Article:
I’ve just come back from nearly two weeks in Washington, D.C. and New York on TJT biz. We were in D.C. to work with Liz Lerman and her Dance Exchange on a collaborative project that’s described – along with a report on our time in D.C. – on TJT’s blog. New York was about meetings with various people who may help the company bring some work back to Manhattan. Again, more about that TJT’s blog. What I want to write about here are two amazing experiences I had as an audience member of two wildly different but equally powerful theatre events.
On our first day in NYC, Aaron (fellow TJT-er) invited me to join him at the Public Theatre to see an in-house reading of a new play, And Jesus Moonwalks the Mississippi by Marcus Gardley, a young African-American playwright who had written Happiness is a Dreamhouse in Lorin, a play our own Aaron directed for the Shotgun Players in Berkeley this past fall. It was about the history of a Berkeley neighborhood and was based on research and on interviews and story-circles with members of the community, several of whom were part of the cast of thirty who performed it. It was a huge, well-deserved, celebratory, sold-out, lines-around-the-block success. It was the most powerful, moving and accomplished piece of community-based theatre that I’ve ever seen. Something truly and powerfully healing can happen when people – who may never before have had the opportunity – are asked to tell their stories and are listened to and are invited to join in the process of giving form to those stories. Marcus, Aaron and the more experienced actors in the cast were able to fully contribute their skills without ever encroaching of the sense of ownership that the community had in the play.
Naturally, I was looking forward to hearing something new from Marcus.
When I emerged from the Astor Place subway stop and saw the banners of the Public Theatre waving against a scrubbed blue sky, I was overcome with a flood of thirty year-old memories. I had spent many months here working with the late Joe Chaikin, founder of the Open Theatre and, for the two years that led to founding TJT, my mentor. Among other projects, I was in his production of The Dybbuk, in 1977 and walked this route from the Astor Place station half a block to the Public for the length of the unconventionally long rehearsal time he insisted on and for the ten or twelve weeks of performances. I shared a loft with Bruce Myers, on loan to Joe from Peter Brook to play the central character. Bruce was the only Jewish member of Brook’s Paris-based international theatre center. We shared a passionate curiosity about the possibility of creating a kind of Jewish theatre that no one had never seen. While I waited for Aaron, I looked for the bar across the street where Bruce and I would go after work and continue the Jewish Theatre conversation that eventually led me to start the work that became TJT and Bruce to create the two person Dybbuk in Paris and perform it to acclaim all over the world. I couldn’t find the bar. In 1989, TJT did Bruce’s two person Dybbuk, in which I played all the male roles and in 1994, I directed it with two younger actors.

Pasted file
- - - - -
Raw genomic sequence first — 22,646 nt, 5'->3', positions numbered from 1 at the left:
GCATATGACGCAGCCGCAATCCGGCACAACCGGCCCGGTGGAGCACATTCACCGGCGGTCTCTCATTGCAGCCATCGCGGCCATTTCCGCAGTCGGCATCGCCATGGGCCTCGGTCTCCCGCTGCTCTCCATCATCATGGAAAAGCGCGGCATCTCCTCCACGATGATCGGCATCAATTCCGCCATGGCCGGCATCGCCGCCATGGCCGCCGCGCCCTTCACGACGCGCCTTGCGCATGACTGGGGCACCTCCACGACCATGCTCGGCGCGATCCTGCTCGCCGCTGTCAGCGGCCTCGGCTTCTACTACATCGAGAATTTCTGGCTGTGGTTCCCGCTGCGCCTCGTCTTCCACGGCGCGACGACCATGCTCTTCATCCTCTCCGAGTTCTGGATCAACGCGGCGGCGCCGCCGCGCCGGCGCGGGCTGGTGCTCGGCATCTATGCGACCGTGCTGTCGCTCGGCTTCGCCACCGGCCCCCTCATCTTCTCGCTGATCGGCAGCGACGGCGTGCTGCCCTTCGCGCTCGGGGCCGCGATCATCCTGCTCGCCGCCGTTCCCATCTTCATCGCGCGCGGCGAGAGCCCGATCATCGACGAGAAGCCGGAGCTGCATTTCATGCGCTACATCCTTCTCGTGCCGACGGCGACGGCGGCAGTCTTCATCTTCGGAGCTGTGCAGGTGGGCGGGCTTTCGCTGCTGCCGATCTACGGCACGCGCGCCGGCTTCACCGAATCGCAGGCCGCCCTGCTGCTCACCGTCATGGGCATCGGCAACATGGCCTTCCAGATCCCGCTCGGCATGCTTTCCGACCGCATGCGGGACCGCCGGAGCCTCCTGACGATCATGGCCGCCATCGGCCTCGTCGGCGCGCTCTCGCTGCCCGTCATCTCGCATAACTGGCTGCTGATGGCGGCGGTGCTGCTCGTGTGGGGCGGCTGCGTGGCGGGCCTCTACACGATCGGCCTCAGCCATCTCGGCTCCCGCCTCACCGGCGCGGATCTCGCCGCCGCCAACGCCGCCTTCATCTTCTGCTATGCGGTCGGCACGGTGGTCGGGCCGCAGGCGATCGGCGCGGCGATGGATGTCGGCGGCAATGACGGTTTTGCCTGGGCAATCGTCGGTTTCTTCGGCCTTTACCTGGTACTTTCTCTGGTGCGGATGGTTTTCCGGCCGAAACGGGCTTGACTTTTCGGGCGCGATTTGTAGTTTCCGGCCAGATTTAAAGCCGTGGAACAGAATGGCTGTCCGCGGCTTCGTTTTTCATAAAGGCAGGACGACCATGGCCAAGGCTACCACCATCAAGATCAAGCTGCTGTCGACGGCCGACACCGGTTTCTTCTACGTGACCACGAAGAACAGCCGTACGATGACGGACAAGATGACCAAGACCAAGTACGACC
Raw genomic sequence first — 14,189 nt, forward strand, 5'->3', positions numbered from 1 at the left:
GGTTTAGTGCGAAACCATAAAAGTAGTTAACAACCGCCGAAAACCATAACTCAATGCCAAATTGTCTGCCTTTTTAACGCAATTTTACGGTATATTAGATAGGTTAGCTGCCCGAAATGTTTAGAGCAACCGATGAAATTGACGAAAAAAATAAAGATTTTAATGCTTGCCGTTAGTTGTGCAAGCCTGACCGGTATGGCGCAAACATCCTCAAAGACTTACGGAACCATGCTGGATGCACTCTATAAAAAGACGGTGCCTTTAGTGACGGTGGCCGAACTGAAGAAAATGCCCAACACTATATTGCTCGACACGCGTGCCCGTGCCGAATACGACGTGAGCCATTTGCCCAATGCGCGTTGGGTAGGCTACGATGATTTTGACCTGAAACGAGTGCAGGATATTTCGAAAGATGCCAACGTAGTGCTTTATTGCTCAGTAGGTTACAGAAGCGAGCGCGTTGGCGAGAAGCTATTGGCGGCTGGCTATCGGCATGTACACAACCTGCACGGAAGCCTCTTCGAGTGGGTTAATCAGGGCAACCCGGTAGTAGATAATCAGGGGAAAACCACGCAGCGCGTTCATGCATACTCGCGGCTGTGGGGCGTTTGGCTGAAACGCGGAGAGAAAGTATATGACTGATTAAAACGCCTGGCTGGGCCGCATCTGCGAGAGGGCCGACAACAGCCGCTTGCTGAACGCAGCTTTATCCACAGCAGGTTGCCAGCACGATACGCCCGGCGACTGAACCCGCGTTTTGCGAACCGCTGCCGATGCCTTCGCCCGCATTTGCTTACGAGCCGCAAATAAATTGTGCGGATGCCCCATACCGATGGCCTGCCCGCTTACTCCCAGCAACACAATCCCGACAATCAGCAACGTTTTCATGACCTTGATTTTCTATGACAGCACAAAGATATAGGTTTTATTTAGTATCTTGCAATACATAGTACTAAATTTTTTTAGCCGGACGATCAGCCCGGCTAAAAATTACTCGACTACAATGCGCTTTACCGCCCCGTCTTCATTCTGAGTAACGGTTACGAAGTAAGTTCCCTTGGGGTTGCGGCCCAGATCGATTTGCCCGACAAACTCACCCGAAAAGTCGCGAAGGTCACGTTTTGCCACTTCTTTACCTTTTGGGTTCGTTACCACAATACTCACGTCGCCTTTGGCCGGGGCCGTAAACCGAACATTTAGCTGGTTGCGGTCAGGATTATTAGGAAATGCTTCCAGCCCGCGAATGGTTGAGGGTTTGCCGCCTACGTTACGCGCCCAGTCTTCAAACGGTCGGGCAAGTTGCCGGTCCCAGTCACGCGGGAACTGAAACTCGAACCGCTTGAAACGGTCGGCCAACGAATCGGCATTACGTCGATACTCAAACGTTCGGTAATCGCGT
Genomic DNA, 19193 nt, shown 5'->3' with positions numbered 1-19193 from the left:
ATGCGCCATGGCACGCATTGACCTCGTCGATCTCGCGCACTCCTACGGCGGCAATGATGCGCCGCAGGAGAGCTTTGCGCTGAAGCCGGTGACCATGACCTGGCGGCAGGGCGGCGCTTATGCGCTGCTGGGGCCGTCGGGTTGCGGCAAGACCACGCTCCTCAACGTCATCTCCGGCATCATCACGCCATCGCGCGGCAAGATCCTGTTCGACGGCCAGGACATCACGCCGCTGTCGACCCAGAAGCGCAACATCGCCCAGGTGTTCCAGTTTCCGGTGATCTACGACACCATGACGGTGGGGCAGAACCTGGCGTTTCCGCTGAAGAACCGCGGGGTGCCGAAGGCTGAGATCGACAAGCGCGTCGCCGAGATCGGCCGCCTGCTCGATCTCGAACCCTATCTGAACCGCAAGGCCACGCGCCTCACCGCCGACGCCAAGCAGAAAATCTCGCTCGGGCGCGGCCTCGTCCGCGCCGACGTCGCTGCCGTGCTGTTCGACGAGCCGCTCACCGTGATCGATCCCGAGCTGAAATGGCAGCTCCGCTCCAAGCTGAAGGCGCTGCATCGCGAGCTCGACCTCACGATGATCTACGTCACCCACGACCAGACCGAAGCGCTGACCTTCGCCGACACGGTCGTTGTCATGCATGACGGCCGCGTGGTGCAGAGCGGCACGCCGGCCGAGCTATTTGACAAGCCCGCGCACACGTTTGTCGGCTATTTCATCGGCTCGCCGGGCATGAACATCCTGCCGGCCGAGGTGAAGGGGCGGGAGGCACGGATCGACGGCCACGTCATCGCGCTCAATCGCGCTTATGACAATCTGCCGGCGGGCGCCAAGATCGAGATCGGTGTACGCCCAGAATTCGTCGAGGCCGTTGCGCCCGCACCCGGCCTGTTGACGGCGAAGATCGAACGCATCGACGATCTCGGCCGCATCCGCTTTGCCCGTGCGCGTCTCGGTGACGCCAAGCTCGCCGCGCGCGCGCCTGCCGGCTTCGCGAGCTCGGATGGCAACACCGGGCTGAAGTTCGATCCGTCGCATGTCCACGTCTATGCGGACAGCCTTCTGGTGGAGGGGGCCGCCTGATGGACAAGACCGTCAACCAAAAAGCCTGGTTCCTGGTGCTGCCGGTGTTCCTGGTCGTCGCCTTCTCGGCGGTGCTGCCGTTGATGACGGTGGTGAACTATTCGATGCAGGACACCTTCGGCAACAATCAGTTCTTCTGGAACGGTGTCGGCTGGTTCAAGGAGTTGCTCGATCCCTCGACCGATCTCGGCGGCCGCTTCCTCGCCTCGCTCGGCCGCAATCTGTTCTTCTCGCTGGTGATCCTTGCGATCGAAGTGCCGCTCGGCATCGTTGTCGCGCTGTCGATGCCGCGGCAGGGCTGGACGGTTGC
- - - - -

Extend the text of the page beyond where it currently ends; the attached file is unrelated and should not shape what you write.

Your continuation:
I saw Aaron standing across the street, back at the Public. “What’s the matter?” he asked when I got close. I hadn’t realized that tears were running down my face. “Flashbacks,” I said.
The reading was in the same theatre that The Dybbuk had used and as we sat down, my eyes went right to the stage left corner, just in front of the proscenium arch, where I had my “big moment” in The Dybbuk, telling a story by an eighteenth century Jewish mystic who would appear as a character in TJT’s second play. But as soon as I let my eyes take in the dozen or so actors already on stage, sitting in front of black music stands, the ghosts of ’77 faded. And when they started reading, I was transported to the Louisiana-Mississippi border, the river itself, during the civil war. And the river spoke. Unfortunately, I haven’t been able to find the xeroxed program from the day so I can’t tell you the name of the awesomely talented woman who played “Miss Sippi” who is also Oshun (an oraisha, spirit, in the Yoruba/Voudon/Santeria traditions) and has a love-hate relationship with her uncle, Hades. Her powerful, rolling voice perfectly carried Gardley’s lush and sweeping language. At times, when the language would seem to reach its limit, the River would overflow into glorious song. The woman playing her had the voice (among several others) of a gospel preacher/singer. In fact, the entire cast, without exception, was flawless. I don’t know how much rehearsal they had – hours for readings are limited by Actors Equity – but all of it seemed to have been concentrated on the actors’ connections to the characters. There was no attempt to semi-stage anything, which sometimes happens in new play readings. Everyone stayed in her chair. The rich performances allowed our imaginations to do the rest. (To stage or not to stage is part of an ongoing, sometimes heated, conversation I’ve had with colleagues.)